In late 2015 David Sainsbury was asked by government to chair a panel of experts that would provide clear recommendations for measures that would not only improve, but transform, technical education in England. The panel’s report was published alongside the government’s Post-16 Skills Plan in July 2016.
Best practice examples of technical education systems, both in this country and internationally, were considered. Employers, teachers, lecturers, learning providers, and young people, were consulted. Experts across industry, academia, education and government were brought together to explore what needed to be done to tackle the UK’s widening skills gap.
The recommendations set out in the report call for a fundamental shift. They propose that young people should be given a choice at 16 between two equally high quality options: academic and technical. The technical option should be built around 15 clear routes to skilled employment. Each route should be available through apprenticeships or college-based courses, so that young people can choose the mode of learning that suits them best. Transition support should be available for people not yet ready to access the options at 16, and effective bridging options should be available for people who later change their minds.
In industries like engineering, construction, healthcare and finance, the most-skilled nations have clearly defined occupational routes that set out clear technical education standards, resulting in recognised national qualifications. Germany has six main routes for dual apprenticeships with around 320 national training standards. In comparison, England has no specific routes and 22,140 certificates offered by 160 different awarding organisations. For example, someone aiming for a future career in plumbing has 33 qualifications to choose from.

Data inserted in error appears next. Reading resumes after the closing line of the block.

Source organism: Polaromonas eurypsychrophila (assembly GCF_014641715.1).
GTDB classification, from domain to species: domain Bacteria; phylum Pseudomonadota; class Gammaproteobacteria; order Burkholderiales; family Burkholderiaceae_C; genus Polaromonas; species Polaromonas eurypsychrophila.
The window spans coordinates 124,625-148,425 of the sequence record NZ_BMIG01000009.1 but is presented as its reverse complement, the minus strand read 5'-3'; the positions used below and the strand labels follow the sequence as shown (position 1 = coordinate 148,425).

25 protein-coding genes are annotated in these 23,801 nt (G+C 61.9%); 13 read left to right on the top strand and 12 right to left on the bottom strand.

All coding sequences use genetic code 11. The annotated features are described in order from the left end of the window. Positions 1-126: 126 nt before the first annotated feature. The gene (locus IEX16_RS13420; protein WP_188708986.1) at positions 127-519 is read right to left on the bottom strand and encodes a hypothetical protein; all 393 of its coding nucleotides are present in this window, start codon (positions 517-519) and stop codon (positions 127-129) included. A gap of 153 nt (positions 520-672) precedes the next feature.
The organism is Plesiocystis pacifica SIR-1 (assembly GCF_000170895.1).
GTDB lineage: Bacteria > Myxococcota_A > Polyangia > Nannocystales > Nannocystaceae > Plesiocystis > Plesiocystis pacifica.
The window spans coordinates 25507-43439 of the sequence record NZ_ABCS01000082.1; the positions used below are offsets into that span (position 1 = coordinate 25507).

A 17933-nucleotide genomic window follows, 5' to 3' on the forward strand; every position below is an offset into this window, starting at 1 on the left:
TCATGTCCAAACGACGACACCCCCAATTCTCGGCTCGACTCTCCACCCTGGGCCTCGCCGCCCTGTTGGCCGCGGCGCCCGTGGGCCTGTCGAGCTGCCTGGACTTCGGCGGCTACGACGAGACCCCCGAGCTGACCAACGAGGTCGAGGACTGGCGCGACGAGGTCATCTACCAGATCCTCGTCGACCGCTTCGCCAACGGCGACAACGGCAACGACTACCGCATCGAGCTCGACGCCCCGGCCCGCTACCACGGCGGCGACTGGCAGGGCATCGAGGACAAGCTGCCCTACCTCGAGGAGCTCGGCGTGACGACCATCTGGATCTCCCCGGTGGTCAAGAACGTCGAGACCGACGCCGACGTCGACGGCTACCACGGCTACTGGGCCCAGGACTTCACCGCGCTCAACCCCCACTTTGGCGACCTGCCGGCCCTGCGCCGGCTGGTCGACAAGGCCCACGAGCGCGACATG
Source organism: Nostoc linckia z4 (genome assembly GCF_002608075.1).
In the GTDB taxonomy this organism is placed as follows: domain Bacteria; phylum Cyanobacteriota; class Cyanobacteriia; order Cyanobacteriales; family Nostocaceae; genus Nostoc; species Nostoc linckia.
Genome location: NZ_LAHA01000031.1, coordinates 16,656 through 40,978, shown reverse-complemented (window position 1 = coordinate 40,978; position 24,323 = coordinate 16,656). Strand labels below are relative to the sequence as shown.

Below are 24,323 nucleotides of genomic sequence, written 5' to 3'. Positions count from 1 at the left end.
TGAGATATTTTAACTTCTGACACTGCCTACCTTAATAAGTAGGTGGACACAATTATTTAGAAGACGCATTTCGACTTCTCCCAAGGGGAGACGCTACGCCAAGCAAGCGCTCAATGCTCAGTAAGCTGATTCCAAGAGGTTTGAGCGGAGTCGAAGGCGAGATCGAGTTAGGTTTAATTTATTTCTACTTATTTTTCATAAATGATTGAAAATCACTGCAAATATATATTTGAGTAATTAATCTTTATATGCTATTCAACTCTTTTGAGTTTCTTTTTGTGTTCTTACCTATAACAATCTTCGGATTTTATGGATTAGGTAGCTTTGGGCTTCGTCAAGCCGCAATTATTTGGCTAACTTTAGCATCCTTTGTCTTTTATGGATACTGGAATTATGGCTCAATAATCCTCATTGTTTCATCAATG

The panel’s recommendations seek to streamline the system substantially, and allow individuals and employers to see how college-based courses sit alongside apprenticeships as equally valid pathways to skilled employment. Most crucially however, it will give this country – for the first time – a national system of technical qualifications that works in the marketplace because it delivers the knowledge and skills employers need.